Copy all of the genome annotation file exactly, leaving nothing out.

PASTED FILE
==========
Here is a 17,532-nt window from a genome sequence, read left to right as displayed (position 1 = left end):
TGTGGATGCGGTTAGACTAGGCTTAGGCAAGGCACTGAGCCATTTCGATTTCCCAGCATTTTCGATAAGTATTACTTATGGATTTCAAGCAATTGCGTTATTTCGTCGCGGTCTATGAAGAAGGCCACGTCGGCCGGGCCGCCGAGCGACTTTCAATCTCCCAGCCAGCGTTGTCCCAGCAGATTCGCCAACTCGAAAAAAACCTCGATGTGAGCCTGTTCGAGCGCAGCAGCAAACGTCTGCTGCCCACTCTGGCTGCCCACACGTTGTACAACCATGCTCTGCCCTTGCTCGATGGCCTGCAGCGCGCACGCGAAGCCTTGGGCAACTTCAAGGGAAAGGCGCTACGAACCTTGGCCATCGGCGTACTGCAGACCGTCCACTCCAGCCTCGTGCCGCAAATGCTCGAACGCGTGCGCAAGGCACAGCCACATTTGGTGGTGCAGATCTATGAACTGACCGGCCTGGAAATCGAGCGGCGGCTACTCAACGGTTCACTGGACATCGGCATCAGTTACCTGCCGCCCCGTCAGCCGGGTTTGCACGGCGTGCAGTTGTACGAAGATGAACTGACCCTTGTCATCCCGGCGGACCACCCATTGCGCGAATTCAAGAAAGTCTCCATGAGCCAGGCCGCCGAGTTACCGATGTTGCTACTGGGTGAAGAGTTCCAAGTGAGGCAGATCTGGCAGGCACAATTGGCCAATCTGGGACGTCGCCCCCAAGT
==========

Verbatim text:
Here is a 17,532-nt window from a genome sequence, read left to right as displayed (position 1 = left end):
TGTGGATGCGGTTAGACTAGGCTTAGGCAAGGCACTGAGCCATTTCGATTTCCCAGCATTTTCGATAAGTATTACTTATGGATTTCAAGCAATTGCGTTATTTCGTCGCGGTCTATGAAGAAGGCCACGTCGGCCGGGCCGCCGAGCGACTTTCAATCTCCCAGCCAGCGTTGTCCCAGCAGATTCGCCAACTCGAAAAAAACCTCGATGTGAGCCTGTTCGAGCGCAGCAGCAAACGTCTGCTGCCCACTCTGGCTGCCCACACGTTGTACAACCATGCTCTGCCCTTGCTCGATGGCCTGCAGCGCGCACGCGAAGCCTTGGGCAACTTCAAGGGAAAGGCGCTACGAACCTTGGCCATCGGCGTACTGCAGACCGTCCACTCCAGCCTCGTGCCGCAAATGCTCGAACGCGTGCGCAAGGCACAGCCACATTTGGTGGTGCAGATCTATGAACTGACCGGCCTGGAAATCGAGCGGCGGCTACTCAACGGTTCACTGGACATCGGCATCAGTTACCTGCCGCCCCGTCAGCCGGGTTTGCACGGCGTGCAGTTGTACGAAGATGAACTGACCCTTGTCATCCCGGCGGACCACCCATTGCGCGAATTCAAGAAAGTCTCCATGAGCCAGGCCGCCGAGTTACCGATGTTGCTACTGGGTGAAGAGTTCCAAGTGAGGCAGATCTGGCAGGCACAATTGGCCAATCTGGGACGTCGCCCCCAAGT